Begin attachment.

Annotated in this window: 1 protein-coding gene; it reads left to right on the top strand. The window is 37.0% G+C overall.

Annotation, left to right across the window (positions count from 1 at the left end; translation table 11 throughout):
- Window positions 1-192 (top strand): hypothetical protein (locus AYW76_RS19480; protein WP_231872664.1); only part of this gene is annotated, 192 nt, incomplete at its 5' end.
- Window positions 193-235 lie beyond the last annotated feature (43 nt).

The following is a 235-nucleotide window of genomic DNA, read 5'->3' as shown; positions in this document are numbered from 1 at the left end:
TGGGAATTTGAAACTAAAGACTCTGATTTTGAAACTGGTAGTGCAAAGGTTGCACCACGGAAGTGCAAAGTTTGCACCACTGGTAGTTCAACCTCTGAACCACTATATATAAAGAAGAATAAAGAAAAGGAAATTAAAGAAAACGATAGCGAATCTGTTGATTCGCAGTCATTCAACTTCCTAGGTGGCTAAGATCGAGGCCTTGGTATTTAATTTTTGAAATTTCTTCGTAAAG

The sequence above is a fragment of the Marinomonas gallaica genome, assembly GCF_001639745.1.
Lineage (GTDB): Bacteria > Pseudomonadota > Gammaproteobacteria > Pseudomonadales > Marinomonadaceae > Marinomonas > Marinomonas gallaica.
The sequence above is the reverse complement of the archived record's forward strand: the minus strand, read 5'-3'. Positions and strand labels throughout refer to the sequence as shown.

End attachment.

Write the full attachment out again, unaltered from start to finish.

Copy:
Annotated in this window: 1 protein-coding gene; it reads left to right on the top strand. The window is 37.0% G+C overall.

Annotation, left to right across the window (positions count from 1 at the left end; translation table 11 throughout):
- Window positions 1-192 (top strand): hypothetical protein (locus AYW76_RS19480; protein WP_231872664.1); only part of this gene is annotated, 192 nt, incomplete at its 5' end.
- Window positions 193-235 lie beyond the last annotated feature (43 nt).

The following is a 235-nucleotide window of genomic DNA, read 5'->3' as shown; positions in this document are numbered from 1 at the left end:
TGGGAATTTGAAACTAAAGACTCTGATTTTGAAACTGGTAGTGCAAAGGTTGCACCACGGAAGTGCAAAGTTTGCACCACTGGTAGTTCAACCTCTGAACCACTATATATAAAGAAGAATAAAGAAAAGGAAATTAAAGAAAACGATAGCGAATCTGTTGATTCGCAGTCATTCAACTTCCTAGGTGGCTAAGATCGAGGCCTTGGTATTTAATTTTTGAAATTTCTTCGTAAAG

The sequence above is a fragment of the Marinomonas gallaica genome, assembly GCF_001639745.1.
Lineage (GTDB): Bacteria > Pseudomonadota > Gammaproteobacteria > Pseudomonadales > Marinomonadaceae > Marinomonas > Marinomonas gallaica.
The sequence above is the reverse complement of the archived record's forward strand: the minus strand, read 5'-3'. Positions and strand labels throughout refer to the sequence as shown.